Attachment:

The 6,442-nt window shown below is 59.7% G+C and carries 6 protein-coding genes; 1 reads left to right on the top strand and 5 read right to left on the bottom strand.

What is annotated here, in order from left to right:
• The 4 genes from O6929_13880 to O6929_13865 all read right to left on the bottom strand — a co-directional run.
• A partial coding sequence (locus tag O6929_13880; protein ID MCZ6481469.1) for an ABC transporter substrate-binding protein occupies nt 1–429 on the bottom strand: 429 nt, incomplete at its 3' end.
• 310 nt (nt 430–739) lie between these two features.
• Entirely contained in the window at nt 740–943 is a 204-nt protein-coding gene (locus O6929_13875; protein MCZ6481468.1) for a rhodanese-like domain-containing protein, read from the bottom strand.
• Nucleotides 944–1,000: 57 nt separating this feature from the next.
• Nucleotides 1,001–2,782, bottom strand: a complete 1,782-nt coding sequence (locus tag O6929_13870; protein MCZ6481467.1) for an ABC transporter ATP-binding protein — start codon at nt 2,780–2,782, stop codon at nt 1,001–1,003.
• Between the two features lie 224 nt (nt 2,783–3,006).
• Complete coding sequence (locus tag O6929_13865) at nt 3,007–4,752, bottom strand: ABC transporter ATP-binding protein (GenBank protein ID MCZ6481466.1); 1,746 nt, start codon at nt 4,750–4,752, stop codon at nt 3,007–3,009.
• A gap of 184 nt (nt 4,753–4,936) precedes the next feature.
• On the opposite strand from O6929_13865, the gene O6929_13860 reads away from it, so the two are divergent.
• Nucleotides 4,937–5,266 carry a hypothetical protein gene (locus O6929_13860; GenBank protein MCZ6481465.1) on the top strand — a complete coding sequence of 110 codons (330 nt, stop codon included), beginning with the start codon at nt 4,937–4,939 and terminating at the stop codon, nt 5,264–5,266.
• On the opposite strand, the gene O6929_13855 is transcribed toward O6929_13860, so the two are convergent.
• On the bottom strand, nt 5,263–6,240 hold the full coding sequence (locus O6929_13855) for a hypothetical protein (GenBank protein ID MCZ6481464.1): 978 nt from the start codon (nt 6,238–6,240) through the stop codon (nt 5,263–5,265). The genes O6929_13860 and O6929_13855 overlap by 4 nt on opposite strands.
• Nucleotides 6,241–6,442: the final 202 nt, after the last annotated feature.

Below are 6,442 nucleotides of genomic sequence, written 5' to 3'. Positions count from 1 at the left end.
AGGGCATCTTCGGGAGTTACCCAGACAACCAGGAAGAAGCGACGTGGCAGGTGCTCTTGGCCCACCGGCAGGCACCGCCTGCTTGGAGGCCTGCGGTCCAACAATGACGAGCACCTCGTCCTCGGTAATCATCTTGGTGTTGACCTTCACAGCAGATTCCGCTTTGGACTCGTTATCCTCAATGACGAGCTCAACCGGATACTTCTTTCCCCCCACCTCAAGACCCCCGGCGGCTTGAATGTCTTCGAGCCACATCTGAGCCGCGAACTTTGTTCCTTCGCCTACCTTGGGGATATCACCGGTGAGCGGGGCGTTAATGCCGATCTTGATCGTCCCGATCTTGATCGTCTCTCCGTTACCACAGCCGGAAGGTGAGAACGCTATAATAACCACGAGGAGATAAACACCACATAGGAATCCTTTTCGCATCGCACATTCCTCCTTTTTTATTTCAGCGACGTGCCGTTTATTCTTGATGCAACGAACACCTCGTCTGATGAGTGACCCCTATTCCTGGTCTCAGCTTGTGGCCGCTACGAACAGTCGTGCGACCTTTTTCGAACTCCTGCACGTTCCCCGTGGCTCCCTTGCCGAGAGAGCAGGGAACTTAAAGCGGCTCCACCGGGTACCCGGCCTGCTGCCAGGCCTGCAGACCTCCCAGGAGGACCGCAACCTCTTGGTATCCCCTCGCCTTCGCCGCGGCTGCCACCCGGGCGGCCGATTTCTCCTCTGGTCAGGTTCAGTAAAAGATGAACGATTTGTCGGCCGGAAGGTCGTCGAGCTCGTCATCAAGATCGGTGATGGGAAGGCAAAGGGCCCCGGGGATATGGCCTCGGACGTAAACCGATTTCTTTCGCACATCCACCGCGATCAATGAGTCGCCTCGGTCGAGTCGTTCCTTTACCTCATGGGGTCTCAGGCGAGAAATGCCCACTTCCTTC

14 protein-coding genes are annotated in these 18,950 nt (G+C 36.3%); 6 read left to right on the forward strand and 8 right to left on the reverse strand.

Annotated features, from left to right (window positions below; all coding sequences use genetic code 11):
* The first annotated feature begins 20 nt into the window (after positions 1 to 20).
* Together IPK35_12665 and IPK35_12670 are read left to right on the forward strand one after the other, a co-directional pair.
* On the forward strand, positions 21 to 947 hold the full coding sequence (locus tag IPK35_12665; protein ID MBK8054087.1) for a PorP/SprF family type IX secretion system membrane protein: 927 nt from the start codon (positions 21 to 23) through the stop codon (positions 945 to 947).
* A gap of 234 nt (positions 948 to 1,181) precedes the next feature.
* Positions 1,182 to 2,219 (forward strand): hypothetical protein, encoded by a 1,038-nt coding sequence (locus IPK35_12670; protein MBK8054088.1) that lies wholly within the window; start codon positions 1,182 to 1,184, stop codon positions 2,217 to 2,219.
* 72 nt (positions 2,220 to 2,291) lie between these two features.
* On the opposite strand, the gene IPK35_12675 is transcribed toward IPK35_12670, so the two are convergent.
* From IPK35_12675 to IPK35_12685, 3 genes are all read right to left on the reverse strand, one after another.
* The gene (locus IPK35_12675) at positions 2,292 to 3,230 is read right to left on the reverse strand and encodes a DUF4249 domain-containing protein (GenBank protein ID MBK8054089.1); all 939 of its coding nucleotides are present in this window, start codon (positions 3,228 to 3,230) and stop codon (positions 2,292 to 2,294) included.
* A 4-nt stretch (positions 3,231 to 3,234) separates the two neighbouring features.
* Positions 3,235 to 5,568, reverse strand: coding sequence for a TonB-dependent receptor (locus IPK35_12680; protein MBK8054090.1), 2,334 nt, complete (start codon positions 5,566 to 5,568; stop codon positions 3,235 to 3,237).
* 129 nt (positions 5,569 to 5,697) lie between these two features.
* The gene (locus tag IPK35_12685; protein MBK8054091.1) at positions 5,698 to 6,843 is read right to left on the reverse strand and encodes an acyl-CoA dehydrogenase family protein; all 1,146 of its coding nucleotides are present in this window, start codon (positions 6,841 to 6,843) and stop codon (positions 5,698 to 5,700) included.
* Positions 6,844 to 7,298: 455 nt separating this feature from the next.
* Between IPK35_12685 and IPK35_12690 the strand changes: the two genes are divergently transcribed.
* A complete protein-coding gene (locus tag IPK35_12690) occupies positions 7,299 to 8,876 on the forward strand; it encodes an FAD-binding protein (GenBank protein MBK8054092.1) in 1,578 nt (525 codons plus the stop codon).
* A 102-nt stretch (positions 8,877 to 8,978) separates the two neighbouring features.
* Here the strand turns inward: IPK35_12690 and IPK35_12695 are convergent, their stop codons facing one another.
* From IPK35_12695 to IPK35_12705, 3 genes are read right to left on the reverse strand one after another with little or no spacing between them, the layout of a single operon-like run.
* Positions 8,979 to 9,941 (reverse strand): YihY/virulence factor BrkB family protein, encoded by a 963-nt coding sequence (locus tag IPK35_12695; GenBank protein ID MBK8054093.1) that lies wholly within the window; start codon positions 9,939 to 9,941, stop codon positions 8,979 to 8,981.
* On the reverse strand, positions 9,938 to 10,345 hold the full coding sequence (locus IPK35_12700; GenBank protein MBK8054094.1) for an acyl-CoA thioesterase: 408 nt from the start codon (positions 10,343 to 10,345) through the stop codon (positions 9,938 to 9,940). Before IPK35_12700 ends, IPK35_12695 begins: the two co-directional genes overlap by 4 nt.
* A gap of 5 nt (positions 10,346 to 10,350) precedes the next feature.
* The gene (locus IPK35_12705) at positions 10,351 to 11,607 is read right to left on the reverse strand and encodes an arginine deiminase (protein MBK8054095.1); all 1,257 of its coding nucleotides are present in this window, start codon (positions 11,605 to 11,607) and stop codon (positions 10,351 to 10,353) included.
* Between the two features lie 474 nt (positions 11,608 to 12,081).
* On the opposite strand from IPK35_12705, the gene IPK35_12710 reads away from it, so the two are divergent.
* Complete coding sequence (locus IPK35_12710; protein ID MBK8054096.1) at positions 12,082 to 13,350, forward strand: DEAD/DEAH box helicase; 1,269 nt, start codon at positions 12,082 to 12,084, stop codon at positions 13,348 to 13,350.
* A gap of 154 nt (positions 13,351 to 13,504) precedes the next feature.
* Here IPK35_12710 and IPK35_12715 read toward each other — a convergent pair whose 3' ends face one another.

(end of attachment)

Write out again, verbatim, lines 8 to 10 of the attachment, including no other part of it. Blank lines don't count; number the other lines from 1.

• Nucleotides 1,001–2,782, bottom strand: a complete 1,782-nt coding sequence (locus tag O6929_13870; protein MCZ6481467.1) for an ABC transporter ATP-binding protein — start codon at nt 2,780–2,782, stop codon at nt 1,001–1,003.
• Between the two features lie 224 nt (nt 2,783–3,006).
• Complete coding sequence (locus tag O6929_13865) at nt 3,007–4,752, bottom strand: ABC transporter ATP-binding protein (GenBank protein ID MCZ6481466.1); 1,746 nt, start codon at nt 4,750–4,752, stop codon at nt 3,007–3,009.